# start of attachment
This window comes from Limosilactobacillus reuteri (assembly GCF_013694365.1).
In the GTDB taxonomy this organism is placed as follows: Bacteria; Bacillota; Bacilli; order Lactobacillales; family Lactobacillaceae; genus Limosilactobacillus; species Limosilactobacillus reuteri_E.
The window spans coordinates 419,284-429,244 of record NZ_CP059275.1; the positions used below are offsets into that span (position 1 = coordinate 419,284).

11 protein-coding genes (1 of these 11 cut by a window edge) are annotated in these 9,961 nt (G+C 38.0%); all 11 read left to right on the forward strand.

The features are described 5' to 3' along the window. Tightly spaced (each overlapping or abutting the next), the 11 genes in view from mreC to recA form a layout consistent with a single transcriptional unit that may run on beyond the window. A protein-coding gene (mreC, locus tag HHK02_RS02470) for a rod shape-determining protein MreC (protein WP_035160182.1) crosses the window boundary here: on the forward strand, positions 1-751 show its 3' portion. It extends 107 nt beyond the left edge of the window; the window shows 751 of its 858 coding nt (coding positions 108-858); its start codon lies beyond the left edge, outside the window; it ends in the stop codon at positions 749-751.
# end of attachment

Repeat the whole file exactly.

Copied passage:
This window comes from Limosilactobacillus reuteri (assembly GCF_013694365.1).
In the GTDB taxonomy this organism is placed as follows: Bacteria; Bacillota; Bacilli; order Lactobacillales; family Lactobacillaceae; genus Limosilactobacillus; species Limosilactobacillus reuteri_E.
The window spans coordinates 419,284-429,244 of record NZ_CP059275.1; the positions used below are offsets into that span (position 1 = coordinate 419,284).

11 protein-coding genes (1 of these 11 cut by a window edge) are annotated in these 9,961 nt (G+C 38.0%); all 11 read left to right on the forward strand.

The features are described 5' to 3' along the window. Tightly spaced (each overlapping or abutting the next), the 11 genes in view from mreC to recA form a layout consistent with a single transcriptional unit that may run on beyond the window. A protein-coding gene (mreC, locus tag HHK02_RS02470) for a rod shape-determining protein MreC (protein WP_035160182.1) crosses the window boundary here: on the forward strand, positions 1-751 show its 3' portion. It extends 107 nt beyond the left edge of the window; the window shows 751 of its 858 coding nt (coding positions 108-858); its start codon lies beyond the left edge, outside the window; it ends in the stop codon at positions 749-751.